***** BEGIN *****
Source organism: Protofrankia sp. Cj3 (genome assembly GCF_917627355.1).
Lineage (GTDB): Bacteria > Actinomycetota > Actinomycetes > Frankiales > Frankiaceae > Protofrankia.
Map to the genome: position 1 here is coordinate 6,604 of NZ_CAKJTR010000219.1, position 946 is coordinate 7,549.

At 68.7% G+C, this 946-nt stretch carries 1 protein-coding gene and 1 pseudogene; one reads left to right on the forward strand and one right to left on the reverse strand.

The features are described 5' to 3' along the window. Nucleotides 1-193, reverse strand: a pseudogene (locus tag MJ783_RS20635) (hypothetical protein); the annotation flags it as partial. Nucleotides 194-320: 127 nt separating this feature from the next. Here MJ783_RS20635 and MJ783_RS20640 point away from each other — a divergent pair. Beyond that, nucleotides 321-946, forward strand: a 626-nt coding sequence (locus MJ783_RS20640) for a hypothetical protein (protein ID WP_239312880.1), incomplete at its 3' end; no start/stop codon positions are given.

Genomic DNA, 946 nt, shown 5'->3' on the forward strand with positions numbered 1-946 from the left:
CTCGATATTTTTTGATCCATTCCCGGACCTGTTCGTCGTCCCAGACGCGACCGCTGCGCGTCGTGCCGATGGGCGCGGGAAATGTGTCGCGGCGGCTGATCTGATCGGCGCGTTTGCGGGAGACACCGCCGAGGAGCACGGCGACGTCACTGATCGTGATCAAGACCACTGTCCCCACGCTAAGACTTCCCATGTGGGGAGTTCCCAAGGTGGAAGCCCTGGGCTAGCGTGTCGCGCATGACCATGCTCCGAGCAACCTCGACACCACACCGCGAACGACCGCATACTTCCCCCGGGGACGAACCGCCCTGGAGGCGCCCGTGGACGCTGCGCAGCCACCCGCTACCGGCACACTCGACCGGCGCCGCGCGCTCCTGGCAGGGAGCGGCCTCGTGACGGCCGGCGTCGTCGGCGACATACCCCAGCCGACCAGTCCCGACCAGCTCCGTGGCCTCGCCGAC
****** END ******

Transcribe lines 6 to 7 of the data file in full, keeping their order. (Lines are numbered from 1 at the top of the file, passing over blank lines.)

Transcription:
Genomic DNA, 946 nt, shown 5'->3' on the forward strand with positions numbered 1-946 from the left:
CTCGATATTTTTTGATCCATTCCCGGACCTGTTCGTCGTCCCAGACGCGACCGCTGCGCGTCGTGCCGATGGGCGCGGGAAATGTGTCGCGGCGGCTGATCTGATCGGCGCGTTTGCGGGAGACACCGCCGAGGAGCACGGCGACGTCACTGATCGTGATCAAGACCACTGTCCCCACGCTAAGACTTCCCATGTGGGGAGTTCCCAAGGTGGAAGCCCTGGGCTAGCGTGTCGCGCATGACCATGCTCCGAGCAACCTCGACACCACACCGCGAACGACCGCATACTTCCCCCGGGGACGAACCGCCCTGGAGGCGCCCGTGGACGCTGCGCAGCCACCCGCTACCGGCACACTCGACCGGCGCCGCGCGCTCCTGGCAGGGAGCGGCCTCGTGACGGCCGGCGTCGTCGGCGACATACCCCAGCCGACCAGTCCCGACCAGCTCCGTGGCCTCGCCGAC